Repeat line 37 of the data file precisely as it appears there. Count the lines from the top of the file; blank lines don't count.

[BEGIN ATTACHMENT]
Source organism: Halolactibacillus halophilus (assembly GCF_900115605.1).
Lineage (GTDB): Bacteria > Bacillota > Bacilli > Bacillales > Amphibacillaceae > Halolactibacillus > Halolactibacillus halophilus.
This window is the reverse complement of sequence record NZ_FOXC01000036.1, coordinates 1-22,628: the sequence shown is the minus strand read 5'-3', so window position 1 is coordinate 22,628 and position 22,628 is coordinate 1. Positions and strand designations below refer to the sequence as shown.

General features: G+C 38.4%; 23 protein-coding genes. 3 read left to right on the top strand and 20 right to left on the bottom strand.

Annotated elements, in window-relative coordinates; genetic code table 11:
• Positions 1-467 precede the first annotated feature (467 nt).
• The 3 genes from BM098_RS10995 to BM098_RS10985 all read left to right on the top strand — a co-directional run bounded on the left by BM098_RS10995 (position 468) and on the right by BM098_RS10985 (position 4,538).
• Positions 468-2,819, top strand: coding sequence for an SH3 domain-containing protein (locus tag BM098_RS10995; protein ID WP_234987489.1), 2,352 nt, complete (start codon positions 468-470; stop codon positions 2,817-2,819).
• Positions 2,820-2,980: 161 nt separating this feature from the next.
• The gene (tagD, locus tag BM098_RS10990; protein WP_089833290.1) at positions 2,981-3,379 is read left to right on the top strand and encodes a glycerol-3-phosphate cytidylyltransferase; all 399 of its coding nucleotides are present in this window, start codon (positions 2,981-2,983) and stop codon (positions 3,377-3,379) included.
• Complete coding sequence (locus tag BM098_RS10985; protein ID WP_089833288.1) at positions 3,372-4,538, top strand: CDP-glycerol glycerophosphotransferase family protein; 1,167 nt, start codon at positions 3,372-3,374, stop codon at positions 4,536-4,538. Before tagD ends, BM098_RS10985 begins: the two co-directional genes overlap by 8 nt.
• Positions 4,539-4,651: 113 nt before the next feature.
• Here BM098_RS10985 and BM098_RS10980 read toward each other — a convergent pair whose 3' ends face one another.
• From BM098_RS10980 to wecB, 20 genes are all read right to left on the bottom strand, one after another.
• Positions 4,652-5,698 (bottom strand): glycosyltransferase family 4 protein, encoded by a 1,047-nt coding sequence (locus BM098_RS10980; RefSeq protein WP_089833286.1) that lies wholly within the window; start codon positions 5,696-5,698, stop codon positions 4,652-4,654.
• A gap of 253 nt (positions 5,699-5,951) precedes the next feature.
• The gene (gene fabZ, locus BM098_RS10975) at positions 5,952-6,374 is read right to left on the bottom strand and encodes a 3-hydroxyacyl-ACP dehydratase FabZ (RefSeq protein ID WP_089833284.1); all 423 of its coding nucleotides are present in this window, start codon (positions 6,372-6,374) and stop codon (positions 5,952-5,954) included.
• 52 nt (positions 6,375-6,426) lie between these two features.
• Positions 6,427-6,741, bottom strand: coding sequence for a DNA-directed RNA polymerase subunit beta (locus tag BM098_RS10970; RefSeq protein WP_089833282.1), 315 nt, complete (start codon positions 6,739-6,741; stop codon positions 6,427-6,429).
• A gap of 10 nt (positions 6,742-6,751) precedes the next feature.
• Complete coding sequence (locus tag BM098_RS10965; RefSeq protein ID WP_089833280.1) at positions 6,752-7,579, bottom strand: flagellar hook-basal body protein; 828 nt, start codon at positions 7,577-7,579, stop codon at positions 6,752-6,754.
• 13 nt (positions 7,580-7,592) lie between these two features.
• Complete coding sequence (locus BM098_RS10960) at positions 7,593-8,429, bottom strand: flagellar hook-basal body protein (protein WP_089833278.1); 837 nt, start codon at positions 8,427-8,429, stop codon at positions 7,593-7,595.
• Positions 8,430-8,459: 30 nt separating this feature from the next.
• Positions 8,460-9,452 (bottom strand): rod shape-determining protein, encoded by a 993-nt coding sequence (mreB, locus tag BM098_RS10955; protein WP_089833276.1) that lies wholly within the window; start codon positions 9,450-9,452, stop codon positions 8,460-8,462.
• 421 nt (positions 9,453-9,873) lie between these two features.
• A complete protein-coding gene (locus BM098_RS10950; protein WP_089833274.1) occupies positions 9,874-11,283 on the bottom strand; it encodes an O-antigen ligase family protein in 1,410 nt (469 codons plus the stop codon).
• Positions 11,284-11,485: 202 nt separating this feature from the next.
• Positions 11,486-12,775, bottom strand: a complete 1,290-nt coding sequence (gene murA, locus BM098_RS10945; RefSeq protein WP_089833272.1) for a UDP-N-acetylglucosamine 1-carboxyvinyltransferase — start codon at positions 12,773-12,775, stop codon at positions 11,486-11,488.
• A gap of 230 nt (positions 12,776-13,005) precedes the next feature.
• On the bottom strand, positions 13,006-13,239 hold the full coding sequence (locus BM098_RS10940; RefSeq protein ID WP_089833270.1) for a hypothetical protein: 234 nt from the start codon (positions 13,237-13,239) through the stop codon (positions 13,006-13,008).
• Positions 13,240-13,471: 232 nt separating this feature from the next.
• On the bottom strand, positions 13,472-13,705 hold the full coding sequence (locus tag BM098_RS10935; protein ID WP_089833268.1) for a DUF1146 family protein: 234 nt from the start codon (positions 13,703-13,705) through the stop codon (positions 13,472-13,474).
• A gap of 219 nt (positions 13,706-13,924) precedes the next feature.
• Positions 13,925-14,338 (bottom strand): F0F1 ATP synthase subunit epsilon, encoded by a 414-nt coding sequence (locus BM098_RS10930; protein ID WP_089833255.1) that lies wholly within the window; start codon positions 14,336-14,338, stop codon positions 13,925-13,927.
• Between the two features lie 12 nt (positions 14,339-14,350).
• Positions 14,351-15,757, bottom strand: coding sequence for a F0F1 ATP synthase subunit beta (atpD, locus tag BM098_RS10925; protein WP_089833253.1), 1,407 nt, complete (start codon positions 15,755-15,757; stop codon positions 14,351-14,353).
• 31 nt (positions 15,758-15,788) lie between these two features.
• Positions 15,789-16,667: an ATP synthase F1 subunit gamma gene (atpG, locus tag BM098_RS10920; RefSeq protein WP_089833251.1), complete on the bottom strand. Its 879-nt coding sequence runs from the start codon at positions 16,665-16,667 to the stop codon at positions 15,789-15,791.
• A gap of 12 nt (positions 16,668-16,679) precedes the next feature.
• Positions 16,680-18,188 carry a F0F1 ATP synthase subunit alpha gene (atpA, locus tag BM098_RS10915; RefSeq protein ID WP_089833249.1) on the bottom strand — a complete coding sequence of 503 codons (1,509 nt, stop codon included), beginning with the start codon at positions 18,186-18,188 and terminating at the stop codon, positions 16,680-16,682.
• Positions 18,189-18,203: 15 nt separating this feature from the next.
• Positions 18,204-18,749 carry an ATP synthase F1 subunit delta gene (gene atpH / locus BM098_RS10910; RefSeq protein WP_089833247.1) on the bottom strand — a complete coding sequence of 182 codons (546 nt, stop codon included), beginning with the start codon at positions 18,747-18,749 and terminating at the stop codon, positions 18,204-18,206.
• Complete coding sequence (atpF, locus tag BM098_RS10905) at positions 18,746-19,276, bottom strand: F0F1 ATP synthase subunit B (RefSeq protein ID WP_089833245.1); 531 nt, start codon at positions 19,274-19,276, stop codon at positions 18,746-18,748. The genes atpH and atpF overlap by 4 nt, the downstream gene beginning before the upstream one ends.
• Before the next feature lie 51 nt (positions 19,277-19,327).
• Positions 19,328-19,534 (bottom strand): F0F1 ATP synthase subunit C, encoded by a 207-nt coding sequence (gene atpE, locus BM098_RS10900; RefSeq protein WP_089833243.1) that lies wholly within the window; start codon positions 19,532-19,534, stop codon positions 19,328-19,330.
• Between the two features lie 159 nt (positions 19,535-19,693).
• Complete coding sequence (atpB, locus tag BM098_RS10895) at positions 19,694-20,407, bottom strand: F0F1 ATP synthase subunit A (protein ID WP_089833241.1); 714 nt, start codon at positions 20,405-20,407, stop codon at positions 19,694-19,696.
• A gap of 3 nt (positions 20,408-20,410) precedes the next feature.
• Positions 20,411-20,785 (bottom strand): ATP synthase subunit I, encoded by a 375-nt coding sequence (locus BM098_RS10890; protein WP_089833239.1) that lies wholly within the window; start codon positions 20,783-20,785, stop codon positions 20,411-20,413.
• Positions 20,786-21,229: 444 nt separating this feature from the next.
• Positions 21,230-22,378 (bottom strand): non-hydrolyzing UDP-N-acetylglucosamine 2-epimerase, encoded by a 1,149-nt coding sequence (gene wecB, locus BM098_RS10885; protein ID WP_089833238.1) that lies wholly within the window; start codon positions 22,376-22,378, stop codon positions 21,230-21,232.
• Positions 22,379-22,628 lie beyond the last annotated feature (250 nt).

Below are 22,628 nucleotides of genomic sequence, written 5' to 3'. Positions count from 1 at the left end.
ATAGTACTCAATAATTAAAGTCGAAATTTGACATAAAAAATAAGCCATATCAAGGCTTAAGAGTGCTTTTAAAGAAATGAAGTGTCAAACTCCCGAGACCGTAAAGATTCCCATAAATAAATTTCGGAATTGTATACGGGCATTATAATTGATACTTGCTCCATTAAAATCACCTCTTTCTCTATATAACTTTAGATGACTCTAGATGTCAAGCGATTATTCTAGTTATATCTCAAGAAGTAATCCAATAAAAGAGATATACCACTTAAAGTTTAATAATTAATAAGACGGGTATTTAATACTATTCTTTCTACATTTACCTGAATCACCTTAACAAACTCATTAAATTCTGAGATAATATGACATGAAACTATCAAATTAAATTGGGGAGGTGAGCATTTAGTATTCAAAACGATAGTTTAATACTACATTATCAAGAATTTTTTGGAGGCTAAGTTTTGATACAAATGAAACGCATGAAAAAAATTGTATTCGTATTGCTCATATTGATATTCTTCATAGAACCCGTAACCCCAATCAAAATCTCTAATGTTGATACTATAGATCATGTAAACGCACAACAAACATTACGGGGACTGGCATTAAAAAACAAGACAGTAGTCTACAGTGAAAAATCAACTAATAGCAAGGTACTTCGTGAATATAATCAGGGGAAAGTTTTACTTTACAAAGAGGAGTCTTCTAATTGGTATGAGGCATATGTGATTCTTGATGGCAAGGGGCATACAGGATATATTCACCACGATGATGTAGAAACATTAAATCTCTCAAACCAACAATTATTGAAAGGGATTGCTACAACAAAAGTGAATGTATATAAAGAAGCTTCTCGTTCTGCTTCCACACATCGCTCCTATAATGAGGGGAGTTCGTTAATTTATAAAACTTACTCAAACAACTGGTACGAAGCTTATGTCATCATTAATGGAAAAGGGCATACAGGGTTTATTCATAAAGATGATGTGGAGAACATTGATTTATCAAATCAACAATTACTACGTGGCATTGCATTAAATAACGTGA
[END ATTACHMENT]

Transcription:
• Positions 14,351-15,757, bottom strand: coding sequence for a F0F1 ATP synthase subunit beta (atpD, locus tag BM098_RS10925; protein WP_089833253.1), 1,407 nt, complete (start codon positions 15,755-15,757; stop codon positions 14,351-14,353).